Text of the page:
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[stem-ebola] From Johns Hopkins' Global Health NOW, January 21, 2015


Straight from Liberia’s MoH: Q&A w/ Tolbert Nyenswah - Part I
Tolbert Nyenswah, Liberia’s National Ebola Incident Manager and Assistant Minister/Deputy Chief of the Ministry of Health & Social Welfare, updates GHN on the country’s response. Come back tomorrow for Part II.—Dayna Kerecman Myers
Q. Are you concerned that as Ebola cases fall in Liberia, interest and support from abroad will fade and with it hopes for rebuilding the health system?
We are having these conversations with donors as we speak. We have built very strong relationships with organizations… and they understand that the need for donors during the post-Ebola time of rebuilding will be great.
To ensure that plans are in place … the Ministry of Health, along with other government agencies and partners, is conducting an assessment to review progress toward the 10 Year National Health Policy and Plan established in 2011. The assessment will provide updated objectives and short- and long-term cost estimates in terms of the restoration of essential health services and strategies.
Q. Why did health workers and the public distrust the government at the beginning of the outbreak?
Initially, Infection Prevention & Control (IPC) training and materials were slow to roll out to health facilities, leading to infections among health workers who lacked information—or the proper materials—to protect themselves when an Ebola patient presented. This has been addressed through widespread IPC trainings across the country, and by overcoming logistical hurdles to distribute IPC materials to health facilities. As logistics and training have improved, we’ve seen a significant reduction in health care worker infections, with few, if any, being reported at this stage of the outbreak.
In terms of the public, the outbreak was unprecedented and hit us hard, causing panic; other countries in the world could not have been prepared for what Liberia faced, either. We had to work very hard to engage the affected communities, to educate them and to gain their trust as we scaled up our response. That took time and patience, but now we have a sufficient number of Ebola treatment facilities, beds and laboratory capacity to test specimens more quickly and communities are largely pleased.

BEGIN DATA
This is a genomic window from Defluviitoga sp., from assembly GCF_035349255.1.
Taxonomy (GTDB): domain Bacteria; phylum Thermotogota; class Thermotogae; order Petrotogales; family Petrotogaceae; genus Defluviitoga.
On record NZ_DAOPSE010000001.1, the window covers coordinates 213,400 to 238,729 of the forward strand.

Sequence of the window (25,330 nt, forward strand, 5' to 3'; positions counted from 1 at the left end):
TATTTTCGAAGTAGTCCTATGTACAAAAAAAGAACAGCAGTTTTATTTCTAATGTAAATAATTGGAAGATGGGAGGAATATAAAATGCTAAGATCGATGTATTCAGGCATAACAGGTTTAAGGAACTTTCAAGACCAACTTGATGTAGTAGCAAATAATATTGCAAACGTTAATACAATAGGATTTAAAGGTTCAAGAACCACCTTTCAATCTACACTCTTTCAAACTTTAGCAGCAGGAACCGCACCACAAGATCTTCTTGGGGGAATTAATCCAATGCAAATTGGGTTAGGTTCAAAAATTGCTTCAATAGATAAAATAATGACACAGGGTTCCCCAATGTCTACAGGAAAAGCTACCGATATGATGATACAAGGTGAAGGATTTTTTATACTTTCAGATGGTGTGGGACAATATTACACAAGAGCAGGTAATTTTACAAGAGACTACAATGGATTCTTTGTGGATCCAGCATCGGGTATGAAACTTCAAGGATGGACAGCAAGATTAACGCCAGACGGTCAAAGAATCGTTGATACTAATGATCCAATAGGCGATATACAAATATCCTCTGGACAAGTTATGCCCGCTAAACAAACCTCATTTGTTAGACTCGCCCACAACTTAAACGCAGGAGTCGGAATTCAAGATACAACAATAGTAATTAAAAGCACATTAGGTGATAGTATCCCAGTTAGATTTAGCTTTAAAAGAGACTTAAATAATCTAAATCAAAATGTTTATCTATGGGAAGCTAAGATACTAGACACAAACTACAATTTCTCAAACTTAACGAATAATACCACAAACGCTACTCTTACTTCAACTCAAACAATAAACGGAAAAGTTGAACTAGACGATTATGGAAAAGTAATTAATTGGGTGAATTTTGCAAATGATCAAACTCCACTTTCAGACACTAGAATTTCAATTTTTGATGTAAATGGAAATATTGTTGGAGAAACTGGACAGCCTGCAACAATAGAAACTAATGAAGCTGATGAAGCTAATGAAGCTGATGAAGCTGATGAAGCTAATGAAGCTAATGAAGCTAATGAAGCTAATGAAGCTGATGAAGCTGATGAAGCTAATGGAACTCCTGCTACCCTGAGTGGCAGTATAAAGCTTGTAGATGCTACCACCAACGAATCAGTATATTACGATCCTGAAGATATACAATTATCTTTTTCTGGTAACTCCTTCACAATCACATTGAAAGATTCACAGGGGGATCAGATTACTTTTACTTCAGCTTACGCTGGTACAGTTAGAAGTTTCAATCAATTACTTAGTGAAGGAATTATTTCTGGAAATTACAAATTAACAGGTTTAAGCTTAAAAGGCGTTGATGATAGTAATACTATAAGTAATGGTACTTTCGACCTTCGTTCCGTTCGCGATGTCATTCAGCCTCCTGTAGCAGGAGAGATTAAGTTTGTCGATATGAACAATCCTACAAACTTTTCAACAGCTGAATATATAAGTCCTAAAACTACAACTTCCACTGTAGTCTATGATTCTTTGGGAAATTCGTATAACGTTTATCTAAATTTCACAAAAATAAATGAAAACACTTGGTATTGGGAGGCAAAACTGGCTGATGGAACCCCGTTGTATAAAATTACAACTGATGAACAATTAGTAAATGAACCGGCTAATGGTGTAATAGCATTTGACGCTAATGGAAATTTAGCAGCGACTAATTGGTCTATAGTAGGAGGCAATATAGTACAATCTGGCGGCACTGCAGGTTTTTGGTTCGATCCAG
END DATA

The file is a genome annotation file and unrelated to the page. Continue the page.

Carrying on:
Currently are in Phase II of the EVD outbreak in Liberia, emphasizing intense community engagement. We have seen remarkable acceptance and action on the part of the Liberian public. For example, recently we’ve had an average of about 1.4 cases confirmed per day, but an average of about 25 cases reported a day. This is good; this shows that the public is being proactive about reporting illnesses, and that suspected cases are not languishing in communities, potentially infecting others. Now, cases are being isolated sooner, and people are receiving treatment earlier—ensuring a better chance at survival. Thus, I would say at this stage that we have the public’s trust – and are continuing to earn it.
Q. Has the Ebola crisis led to stronger ties with other countries?
To a large extent, the crisis has prompted the development of stronger health communication and surveillance ties with other governments across Africa. With experience in EVD management, East Africa has contributed human resources to Liberia. A Ugandan government team of medical experts has played a key role in the fight against Ebola. Besides the African Union joint support to Liberia, Nigeria, Uganda, Kenya, Egypt, South Africa and Namibia have been tremendously helpful in supporting Liberia.

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